*yes I know drivers have successfully used I was blinded by the sun and didn't think slowing down was appropriate.

Totally agree, ridiculous that 'I couldn't see but carried on driving anyway' is an acceptable excuse, surely you're admitting driving without due care if nothing else ?

Avatar
FluffyKittenofT... [1582 posts] 3 years ago
0 likes
stevengoodfellow wrote:

It is, of course, quite normal for the police to make excuses for poor driving. They are far too ready to accept the flimsiest explanation and even to fabricate ridiculous excuses when the far more obvious reason, extremely poor, dangerous driving is to blame.

Well, its probably not appropriate to comment on this particular incident right now.

But in general, yeah, I have to say I am dubious as to whether RTAs, particularly those involving cyclists or pedestrians, are investigated with the same level of rigour as other serious accidents, or indeed crimes. I'm quite suspicious that the police have the same car-centric, motorist-excusing bias that afflicts the rest of society (the vast majority of them drive a lot themselves, after all). I suppose its the same suspicion that many out-groups have when such things happen.

edit - of course outcomes are also partly down to the CPS and to juries and judges/magistrates. If a whole population shares a certain bias its liable to affect the whole process.

One specific gripe is how rarely the aftermath of such accidents is properly reported. Time-and-again you'll read of a serious incident, incuding fatal ones, and wonder how that happened (including wondering is there anything I can learn from it that I should watch out for when cycling), but then it will disappear from the media and if there ever is a verdict as to what happened you will likely never hear what it is.

Avatar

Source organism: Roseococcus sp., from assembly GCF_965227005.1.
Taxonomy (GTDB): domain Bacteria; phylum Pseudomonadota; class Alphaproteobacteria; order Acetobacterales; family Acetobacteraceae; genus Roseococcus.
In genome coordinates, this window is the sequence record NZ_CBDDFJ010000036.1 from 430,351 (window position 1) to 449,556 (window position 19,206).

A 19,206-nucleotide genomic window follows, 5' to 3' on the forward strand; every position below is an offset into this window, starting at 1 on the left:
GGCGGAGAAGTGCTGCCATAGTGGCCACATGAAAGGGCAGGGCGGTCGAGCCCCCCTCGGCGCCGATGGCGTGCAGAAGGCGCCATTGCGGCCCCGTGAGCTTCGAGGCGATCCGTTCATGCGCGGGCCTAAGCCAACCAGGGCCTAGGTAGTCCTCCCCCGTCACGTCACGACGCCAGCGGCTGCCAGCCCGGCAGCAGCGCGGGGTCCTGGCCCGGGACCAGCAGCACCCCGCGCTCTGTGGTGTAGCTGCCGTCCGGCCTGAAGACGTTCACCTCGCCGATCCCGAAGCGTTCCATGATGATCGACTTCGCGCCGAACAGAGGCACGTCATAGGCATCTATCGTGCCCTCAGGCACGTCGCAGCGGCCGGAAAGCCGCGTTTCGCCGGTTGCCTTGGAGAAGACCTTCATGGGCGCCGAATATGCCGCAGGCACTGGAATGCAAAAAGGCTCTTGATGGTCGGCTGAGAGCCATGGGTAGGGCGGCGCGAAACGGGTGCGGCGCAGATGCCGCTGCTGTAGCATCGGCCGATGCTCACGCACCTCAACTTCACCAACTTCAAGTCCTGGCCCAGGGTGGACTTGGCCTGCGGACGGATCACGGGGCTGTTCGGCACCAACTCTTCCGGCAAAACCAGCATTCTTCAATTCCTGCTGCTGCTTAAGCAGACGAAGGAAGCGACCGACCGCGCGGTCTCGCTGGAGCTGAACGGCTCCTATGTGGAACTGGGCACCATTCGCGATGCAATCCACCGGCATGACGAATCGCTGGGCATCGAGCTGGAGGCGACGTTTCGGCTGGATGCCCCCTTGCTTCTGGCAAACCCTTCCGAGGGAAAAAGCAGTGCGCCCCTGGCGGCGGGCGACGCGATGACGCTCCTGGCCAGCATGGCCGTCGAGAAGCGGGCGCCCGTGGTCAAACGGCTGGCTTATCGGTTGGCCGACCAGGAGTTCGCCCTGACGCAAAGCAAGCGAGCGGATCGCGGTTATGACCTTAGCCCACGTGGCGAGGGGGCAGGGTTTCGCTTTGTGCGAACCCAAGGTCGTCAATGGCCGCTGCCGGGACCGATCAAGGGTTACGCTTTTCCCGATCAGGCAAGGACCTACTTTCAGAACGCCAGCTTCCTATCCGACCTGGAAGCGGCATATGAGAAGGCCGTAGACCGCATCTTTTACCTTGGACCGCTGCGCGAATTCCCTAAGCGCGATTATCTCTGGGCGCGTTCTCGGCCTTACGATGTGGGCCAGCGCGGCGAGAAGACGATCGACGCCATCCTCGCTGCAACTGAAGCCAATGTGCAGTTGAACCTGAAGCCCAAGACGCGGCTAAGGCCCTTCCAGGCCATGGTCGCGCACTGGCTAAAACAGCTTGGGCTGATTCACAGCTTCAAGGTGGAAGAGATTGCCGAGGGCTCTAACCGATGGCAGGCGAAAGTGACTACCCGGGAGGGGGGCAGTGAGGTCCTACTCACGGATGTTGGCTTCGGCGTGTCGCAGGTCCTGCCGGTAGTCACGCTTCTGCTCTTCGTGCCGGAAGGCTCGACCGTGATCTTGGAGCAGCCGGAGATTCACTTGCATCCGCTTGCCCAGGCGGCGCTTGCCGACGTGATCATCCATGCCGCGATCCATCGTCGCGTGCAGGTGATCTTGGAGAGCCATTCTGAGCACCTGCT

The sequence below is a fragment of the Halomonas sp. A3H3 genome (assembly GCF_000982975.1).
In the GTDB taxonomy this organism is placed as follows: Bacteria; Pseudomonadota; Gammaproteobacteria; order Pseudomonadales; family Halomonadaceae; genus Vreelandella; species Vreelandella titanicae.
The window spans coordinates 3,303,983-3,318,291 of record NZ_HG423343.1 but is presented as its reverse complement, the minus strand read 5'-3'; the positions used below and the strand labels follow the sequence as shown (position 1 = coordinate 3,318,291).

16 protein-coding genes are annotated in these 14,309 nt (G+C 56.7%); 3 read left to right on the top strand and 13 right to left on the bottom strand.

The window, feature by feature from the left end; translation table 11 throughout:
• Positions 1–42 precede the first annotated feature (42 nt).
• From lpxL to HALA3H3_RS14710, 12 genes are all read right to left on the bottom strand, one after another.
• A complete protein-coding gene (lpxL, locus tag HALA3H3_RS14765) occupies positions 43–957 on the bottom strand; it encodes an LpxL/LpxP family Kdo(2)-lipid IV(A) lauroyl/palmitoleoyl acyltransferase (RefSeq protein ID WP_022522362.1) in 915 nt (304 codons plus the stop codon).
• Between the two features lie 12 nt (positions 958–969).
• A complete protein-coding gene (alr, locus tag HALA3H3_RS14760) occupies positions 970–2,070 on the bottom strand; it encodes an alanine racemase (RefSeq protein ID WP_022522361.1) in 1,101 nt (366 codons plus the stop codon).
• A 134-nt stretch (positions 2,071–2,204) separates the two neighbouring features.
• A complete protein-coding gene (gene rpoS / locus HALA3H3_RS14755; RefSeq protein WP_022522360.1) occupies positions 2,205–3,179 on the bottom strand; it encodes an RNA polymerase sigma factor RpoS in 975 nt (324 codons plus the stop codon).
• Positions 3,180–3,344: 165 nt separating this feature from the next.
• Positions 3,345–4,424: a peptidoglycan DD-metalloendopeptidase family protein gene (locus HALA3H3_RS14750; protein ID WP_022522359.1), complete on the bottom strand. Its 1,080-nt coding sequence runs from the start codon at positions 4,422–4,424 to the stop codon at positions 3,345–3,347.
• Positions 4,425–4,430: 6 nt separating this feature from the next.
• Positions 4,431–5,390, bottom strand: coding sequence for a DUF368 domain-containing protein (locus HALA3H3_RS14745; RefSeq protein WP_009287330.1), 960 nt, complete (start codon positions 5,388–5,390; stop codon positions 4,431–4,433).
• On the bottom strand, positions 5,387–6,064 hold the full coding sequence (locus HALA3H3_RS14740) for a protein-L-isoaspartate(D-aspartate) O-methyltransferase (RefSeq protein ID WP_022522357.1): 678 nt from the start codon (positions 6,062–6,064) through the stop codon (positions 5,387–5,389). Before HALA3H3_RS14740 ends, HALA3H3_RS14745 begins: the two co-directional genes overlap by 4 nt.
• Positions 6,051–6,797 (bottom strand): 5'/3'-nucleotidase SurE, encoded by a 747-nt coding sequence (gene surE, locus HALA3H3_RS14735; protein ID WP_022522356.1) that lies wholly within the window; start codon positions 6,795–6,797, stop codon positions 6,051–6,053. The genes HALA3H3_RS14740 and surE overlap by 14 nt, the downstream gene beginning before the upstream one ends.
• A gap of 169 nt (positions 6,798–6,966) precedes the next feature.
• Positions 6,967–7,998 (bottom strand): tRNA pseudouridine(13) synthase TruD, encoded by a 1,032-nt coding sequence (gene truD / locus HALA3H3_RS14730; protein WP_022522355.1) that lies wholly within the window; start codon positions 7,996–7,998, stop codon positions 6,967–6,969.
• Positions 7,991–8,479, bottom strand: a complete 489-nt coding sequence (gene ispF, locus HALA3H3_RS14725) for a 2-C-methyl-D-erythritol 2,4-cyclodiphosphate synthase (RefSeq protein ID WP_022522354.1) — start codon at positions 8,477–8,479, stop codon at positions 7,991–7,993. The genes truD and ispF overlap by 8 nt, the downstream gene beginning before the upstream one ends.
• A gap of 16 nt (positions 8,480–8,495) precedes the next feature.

sorebones [139 posts] 3 years ago
0 likes

Reduced visibility due to low sun/fog/rain/whatever? SLOW DOWN!

I am sick of hearing feeble excuses, if you cannot see properly and do not take appropriate action you should be 100% liable for your actions. I was nearly taken out in a head-on collision a couple of weeks ago where low sun was undoubtedly the issue, with the driver swerving at the last second to avoid me. She was however driving at a crazy speed for the conditions - a muddy single width country lane.

When did the age of personal responsibility come to an end?

Avatar
ironmancole [343 posts] 3 years ago
0 likes

Typical excuses for sure. Yep, try walking down the high street with a blind fold on whilst swinging a crow bar around and see where a similarly lame excuse as to your conduct will get you.

This readiness to excuse such plain stupidity is a critical barrier to address. Personal responsibility for your own actions does seem to have been eroded for some years now, seemingly nothing is actually anyone's fault any more...unless you can attach a claim to it with a privately executed legal claim.

Perhaps families of those left behind by such acts of stupidity should instigate civil suits against the estates of those responsible. So, the court punishes the driver with a sit on the naughty step and an £80 fine but then the remaining family introduce an actual deterrent by obtaining a crippling court order for damages to be paid over whatever period necessary by the offender.

I mean, if you earn say £1200 month and have disposable income of maybe £150 it will get pretty tedious having that removed month after month after month to pay for your actions.

Perhaps such stories of woe filtering into society will encourage others to behave themselves when faced with the prospect of essentially being broke for years to come. I acknowledge there are issues with this but let's face it, the current flashing road signs and softly softly approach to pleading with motorists to stop the killing is hardly working is it?

Unfortunately a monetary penalty may be the only real thing the die hard petrol head might understand in combination with lifelong driving bans for those found guilty of taking life or effectively ending life through serious injury caused by recklessness.

Avatar
gazza_d [469 posts] 3 years ago
0 likes

Excuses excuses. Never the bloody driver's fault!

poor visibility? slow the feck down. simple. anyone who doesn't and causes a collision should be charged with careless or even dangerous driving.

Avatar
harman_mogul [271 posts] 3 years ago
0 likes

Never let the facts get in the way of a good rant eh?

The Norfolk Police tweeted that people should take care on account of the low winter sun affecting visibility. This is reasonable advice for road users (if a bit bleedin' obvious).

It is the headline writer who has linked this to the cause of the RTA, not the police -- another example of Road.cc's editorial team egging on the rabid tendency among its readers.

Note to sub-editor: stick to the facts.

Avatar
vbvb [619 posts] 3 years ago
0 likes

I don't feel too strongly about this. I think they just bunged two things into one point in a tweet. Road.cc's headline is overegging things here. Plenty to get angry about elsewhere.